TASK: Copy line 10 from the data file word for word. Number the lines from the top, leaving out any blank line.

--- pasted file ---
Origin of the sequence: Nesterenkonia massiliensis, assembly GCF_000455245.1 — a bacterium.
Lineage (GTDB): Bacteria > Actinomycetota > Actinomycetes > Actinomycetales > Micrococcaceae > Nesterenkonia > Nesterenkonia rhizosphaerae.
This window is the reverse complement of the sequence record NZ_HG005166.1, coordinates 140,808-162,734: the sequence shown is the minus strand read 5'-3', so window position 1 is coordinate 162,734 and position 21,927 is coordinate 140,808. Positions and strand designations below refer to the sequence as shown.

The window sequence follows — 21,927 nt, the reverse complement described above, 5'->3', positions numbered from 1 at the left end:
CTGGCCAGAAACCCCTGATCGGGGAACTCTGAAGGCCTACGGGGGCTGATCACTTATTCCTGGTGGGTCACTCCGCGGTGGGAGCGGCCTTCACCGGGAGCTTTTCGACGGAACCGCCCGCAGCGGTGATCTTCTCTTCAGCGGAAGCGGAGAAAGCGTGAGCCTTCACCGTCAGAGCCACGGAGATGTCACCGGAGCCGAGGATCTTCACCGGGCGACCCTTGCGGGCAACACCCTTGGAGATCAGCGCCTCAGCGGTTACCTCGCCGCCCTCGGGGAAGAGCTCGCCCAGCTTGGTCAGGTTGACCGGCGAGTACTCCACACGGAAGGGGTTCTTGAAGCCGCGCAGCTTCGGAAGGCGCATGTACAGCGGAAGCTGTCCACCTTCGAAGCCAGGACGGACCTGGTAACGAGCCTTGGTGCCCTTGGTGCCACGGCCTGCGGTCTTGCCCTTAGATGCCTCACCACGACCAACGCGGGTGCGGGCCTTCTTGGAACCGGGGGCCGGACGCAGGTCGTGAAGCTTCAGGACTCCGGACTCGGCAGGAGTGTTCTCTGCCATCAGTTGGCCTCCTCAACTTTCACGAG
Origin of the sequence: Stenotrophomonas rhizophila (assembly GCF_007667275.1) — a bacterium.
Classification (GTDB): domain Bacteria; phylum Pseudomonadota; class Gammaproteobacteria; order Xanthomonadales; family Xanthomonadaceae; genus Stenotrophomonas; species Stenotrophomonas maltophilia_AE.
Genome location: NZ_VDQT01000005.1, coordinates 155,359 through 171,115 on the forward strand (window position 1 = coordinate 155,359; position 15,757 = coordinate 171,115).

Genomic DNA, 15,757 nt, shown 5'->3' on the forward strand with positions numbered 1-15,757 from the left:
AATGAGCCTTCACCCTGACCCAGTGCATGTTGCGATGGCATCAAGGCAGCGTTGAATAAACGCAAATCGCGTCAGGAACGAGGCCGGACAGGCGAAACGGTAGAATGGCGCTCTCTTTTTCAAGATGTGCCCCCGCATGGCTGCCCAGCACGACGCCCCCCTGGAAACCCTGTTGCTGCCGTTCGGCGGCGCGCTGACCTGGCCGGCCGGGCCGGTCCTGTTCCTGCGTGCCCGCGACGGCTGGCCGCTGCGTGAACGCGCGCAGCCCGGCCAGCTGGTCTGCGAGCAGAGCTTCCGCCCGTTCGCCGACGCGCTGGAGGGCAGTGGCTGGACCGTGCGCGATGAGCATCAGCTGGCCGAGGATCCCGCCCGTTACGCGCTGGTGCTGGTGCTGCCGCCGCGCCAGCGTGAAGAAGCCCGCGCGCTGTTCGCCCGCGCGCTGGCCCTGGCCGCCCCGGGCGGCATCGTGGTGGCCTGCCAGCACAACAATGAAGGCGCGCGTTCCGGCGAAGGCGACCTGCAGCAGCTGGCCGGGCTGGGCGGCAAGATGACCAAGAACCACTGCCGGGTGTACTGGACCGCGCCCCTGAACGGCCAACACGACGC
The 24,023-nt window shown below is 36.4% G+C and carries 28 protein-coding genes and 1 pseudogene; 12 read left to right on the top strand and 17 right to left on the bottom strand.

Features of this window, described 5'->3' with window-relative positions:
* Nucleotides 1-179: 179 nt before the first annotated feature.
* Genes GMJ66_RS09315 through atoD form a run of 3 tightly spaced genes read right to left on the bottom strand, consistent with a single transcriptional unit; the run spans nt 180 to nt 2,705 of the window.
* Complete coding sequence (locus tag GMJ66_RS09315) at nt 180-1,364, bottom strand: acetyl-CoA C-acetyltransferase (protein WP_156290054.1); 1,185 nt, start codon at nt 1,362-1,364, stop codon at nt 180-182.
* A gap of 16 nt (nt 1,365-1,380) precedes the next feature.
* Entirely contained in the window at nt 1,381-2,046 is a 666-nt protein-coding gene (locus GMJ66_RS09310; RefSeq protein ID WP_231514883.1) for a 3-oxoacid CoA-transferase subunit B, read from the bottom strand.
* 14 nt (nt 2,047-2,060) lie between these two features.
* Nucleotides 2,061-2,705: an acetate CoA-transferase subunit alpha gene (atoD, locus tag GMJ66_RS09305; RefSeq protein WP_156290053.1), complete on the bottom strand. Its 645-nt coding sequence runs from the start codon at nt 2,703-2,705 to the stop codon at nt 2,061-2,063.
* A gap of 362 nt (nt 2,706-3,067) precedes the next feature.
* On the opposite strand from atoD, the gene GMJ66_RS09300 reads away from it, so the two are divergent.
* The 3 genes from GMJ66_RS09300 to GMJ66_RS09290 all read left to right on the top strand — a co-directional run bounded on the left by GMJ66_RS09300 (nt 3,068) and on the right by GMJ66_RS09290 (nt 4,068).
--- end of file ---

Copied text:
AATGAGCCTTCACCCTGACCCAGTGCATGTTGCGATGGCATCAAGGCAGCGTTGAATAAACGCAAATCGCGTCAGGAACGAGGCCGGACAGGCGAAACGGTAGAATGGCGCTCTCTTTTTCAAGATGTGCCCCCGCATGGCTGCCCAGCACGACGCCCCCCTGGAAACCCTGTTGCTGCCGTTCGGCGGCGCGCTGACCTGGCCGGCCGGGCCGGTCCTGTTCCTGCGTGCCCGCGACGGCTGGCCGCTGCGTGAACGCGCGCAGCCCGGCCAGCTGGTCTGCGAGCAGAGCTTCCGCCCGTTCGCCGACGCGCTGGAGGGCAGTGGCTGGACCGTGCGCGATGAGCATCAGCTGGCCGAGGATCCCGCCCGTTACGCGCTGGTGCTGGTGCTGCCGCCGCGCCAGCGTGAAGAAGCCCGCGCGCTGTTCGCCCGCGCGCTGGCCCTGGCCGCCCCGGGCGGCATCGTGGTGGCCTGCCAGCACAACAATGAAGGCGCGCGTTCCGGCGAAGGCGACCTGCAGCAGCTGGCCGGGCTGGGCGGCAAGATGACCAAGAACCACTGCCGGGTGTACTGGACCGCGCCCCTGAACGGCCAACACGACGC